He never failed to follow me wherever I went…and I watched him stagger to his feet time after time….but he would recover, I knew it.

    But the cancer ate him up, in spite of the pred and all the food he could eat – even his favorite treats…. and I didn’t see what I’d let happen until I saw and felt the ridge on his skull.

    I looked and really saw him as he was and he wasn’t getting better. His brown eyes were so sad but they never questioned or doubted my ability to do the right thing. I let him suffer because I couldn’t let him go.

    I called our vet. We were in the driveway waiting for him when he came and Mr Green was resting on a blanket surrounded by the empty sackful of the pigs ears he so loved and rarely got in his healthy days.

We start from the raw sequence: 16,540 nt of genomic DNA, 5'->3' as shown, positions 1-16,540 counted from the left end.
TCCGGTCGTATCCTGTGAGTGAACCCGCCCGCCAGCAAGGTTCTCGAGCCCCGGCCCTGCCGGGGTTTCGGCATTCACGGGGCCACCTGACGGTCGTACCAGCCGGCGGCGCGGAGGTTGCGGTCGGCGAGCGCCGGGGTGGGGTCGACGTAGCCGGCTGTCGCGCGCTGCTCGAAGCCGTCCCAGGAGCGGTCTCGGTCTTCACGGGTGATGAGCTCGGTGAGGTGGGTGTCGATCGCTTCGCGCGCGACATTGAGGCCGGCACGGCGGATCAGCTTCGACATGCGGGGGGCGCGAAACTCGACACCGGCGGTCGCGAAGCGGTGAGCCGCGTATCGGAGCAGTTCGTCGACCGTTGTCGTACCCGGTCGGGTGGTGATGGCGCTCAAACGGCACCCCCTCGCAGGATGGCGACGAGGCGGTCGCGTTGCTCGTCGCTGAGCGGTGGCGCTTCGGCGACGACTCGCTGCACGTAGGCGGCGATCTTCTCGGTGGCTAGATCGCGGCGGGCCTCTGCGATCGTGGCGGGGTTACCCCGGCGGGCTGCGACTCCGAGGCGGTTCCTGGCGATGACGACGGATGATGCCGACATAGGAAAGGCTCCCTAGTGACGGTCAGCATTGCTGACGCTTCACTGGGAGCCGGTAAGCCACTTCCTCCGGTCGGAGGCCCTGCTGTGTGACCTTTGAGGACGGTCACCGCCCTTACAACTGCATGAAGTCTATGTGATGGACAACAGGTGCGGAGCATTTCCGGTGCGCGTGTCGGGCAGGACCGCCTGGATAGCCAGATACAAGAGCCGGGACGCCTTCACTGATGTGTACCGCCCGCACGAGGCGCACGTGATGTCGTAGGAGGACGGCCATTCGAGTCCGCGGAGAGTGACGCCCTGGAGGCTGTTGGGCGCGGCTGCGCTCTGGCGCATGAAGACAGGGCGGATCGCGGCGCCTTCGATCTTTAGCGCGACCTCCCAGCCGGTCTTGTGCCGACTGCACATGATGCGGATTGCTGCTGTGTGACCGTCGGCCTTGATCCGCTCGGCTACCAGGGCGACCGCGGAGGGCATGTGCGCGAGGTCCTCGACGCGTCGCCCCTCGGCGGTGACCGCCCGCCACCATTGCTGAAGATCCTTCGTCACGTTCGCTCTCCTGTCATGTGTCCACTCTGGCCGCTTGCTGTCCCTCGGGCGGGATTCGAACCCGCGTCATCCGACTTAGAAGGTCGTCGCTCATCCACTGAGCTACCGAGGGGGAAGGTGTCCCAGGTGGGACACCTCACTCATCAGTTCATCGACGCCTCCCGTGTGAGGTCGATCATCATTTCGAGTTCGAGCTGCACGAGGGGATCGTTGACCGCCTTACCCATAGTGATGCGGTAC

Some of you speak of murder and suicide. Oh please. Let each person decide for his or herself if and when the time comes.
    Death with Dignity is exactly right…not murder or suicide.

    Grow up… the only opinion that matters is the opinion and wishes of the terminal person – not their family. I respect their wishes.

    Sharon O’Hara

  6. Sharon O'Hara Says:

    “Do you really want to see more people resorting to suicide in the face of pain? Or would it not be more human to try to alleviate pain as well as possible, rather than kill the person?”

    You clearly don’t know what pain pills do to the respiratory system. What do you suggest if the person in pain happens to also have lung disease?
    Sharon O’Hara

  7. Registered Voter Says:

    I have a very close friend who insisted that DWD was humane and the right thing to do. She and her surviving family were asked to assist when her offspring had had enough suffering from a devastating disease.